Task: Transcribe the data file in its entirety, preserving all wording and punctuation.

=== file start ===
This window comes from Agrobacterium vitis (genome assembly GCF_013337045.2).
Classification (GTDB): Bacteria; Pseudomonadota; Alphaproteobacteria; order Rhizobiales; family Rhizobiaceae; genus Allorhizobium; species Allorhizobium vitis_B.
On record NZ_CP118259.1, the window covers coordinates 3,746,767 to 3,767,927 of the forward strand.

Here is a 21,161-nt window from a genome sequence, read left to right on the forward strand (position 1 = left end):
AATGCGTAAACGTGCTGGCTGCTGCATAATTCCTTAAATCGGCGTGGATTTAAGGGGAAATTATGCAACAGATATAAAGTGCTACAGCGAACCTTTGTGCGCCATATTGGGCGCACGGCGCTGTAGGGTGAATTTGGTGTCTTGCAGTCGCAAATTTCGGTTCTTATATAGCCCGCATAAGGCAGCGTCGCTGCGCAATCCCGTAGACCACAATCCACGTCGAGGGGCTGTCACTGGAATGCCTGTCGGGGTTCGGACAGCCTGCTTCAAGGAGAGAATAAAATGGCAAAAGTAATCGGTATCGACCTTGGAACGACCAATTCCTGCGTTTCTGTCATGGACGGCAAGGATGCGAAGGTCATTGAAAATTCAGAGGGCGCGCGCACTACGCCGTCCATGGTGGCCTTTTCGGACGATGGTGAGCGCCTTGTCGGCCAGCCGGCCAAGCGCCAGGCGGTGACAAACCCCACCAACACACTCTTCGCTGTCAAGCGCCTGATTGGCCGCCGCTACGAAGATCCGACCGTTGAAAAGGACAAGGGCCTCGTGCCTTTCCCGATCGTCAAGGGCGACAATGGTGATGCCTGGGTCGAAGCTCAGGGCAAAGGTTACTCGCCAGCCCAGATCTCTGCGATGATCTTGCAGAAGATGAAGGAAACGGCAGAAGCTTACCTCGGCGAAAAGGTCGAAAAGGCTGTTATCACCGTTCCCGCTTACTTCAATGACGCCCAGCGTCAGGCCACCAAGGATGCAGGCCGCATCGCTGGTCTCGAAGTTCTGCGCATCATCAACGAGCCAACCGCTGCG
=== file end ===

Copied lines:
This window comes from Agrobacterium vitis (genome assembly GCF_013337045.2).
Classification (GTDB): Bacteria; Pseudomonadota; Alphaproteobacteria; order Rhizobiales; family Rhizobiaceae; genus Allorhizobium; species Allorhizobium vitis_B.
On record NZ_CP118259.1, the window covers coordinates 3,746,767 to 3,767,927 of the forward strand.

Here is a 21,161-nt window from a genome sequence, read left to right on the forward strand (position 1 = left end):
AATGCGTAAACGTGCTGGCTGCTGCATAATTCCTTAAATCGGCGTGGATTTAAGGGGAAATTATGCAACAGATATAAAGTGCTACAGCGAACCTTTGTGCGCCATATTGGGCGCACGGCGCTGTAGGGTGAATTTGGTGTCTTGCAGTCGCAAATTTCGGTTCTTATATAGCCCGCATAAGGCAGCGTCGCTGCGCAATCCCGTAGACCACAATCCACGTCGAGGGGCTGTCACTGGAATGCCTGTCGGGGTTCGGACAGCCTGCTTCAAGGAGAGAATAAAATGGCAAAAGTAATCGGTATCGACCTTGGAACGACCAATTCCTGCGTTTCTGTCATGGACGGCAAGGATGCGAAGGTCATTGAAAATTCAGAGGGCGCGCGCACTACGCCGTCCATGGTGGCCTTTTCGGACGATGGTGAGCGCCTTGTCGGCCAGCCGGCCAAGCGCCAGGCGGTGACAAACCCCACCAACACACTCTTCGCTGTCAAGCGCCTGATTGGCCGCCGCTACGAAGATCCGACCGTTGAAAAGGACAAGGGCCTCGTGCCTTTCCCGATCGTCAAGGGCGACAATGGTGATGCCTGGGTCGAAGCTCAGGGCAAAGGTTACTCGCCAGCCCAGATCTCTGCGATGATCTTGCAGAAGATGAAGGAAACGGCAGAAGCTTACCTCGGCGAAAAGGTCGAAAAGGCTGTTATCACCGTTCCCGCTTACTTCAATGACGCCCAGCGTCAGGCCACCAAGGATGCAGGCCGCATCGCTGGTCTCGAAGTTCTGCGCATCATCAACGAGCCAACCGCTGCG